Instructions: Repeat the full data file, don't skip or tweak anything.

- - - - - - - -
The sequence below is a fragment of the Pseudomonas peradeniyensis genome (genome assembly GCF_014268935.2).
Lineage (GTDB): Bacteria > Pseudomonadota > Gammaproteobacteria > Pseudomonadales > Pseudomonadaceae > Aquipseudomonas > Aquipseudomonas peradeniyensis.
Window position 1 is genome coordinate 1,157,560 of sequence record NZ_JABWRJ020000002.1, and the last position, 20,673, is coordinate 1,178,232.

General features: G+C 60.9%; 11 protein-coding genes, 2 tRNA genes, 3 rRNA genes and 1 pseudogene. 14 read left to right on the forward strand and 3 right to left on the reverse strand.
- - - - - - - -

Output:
The sequence below is a fragment of the Pseudomonas peradeniyensis genome (genome assembly GCF_014268935.2).
Lineage (GTDB): Bacteria > Pseudomonadota > Gammaproteobacteria > Pseudomonadales > Pseudomonadaceae > Aquipseudomonas > Aquipseudomonas peradeniyensis.
Window position 1 is genome coordinate 1,157,560 of sequence record NZ_JABWRJ020000002.1, and the last position, 20,673, is coordinate 1,178,232.

General features: G+C 60.9%; 11 protein-coding genes, 2 tRNA genes, 3 rRNA genes and 1 pseudogene. 14 read left to right on the forward strand and 3 right to left on the reverse strand.